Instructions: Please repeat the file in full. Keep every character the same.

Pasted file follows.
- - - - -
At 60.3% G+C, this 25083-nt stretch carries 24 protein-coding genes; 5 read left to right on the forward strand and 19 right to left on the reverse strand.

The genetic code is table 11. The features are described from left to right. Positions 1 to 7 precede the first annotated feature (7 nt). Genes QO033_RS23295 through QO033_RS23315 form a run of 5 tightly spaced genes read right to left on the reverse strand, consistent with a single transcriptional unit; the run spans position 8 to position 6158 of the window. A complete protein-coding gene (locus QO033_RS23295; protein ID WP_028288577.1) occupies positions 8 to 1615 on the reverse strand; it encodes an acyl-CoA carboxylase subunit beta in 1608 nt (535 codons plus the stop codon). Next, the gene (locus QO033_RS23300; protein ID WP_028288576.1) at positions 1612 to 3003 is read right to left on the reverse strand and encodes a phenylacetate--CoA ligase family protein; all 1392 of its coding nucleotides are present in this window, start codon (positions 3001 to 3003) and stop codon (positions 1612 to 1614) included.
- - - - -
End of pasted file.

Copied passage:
At 60.3% G+C, this 25083-nt stretch carries 24 protein-coding genes; 5 read left to right on the forward strand and 19 right to left on the reverse strand.

The genetic code is table 11. The features are described from left to right. Positions 1 to 7 precede the first annotated feature (7 nt). Genes QO033_RS23295 through QO033_RS23315 form a run of 5 tightly spaced genes read right to left on the reverse strand, consistent with a single transcriptional unit; the run spans position 8 to position 6158 of the window. A complete protein-coding gene (locus QO033_RS23295; protein ID WP_028288577.1) occupies positions 8 to 1615 on the reverse strand; it encodes an acyl-CoA carboxylase subunit beta in 1608 nt (535 codons plus the stop codon). Next, the gene (locus QO033_RS23300; protein ID WP_028288576.1) at positions 1612 to 3003 is read right to left on the reverse strand and encodes a phenylacetate--CoA ligase family protein; all 1392 of its coding nucleotides are present in this window, start codon (positions 3001 to 3003) and stop codon (positions 1612 to 1614) included.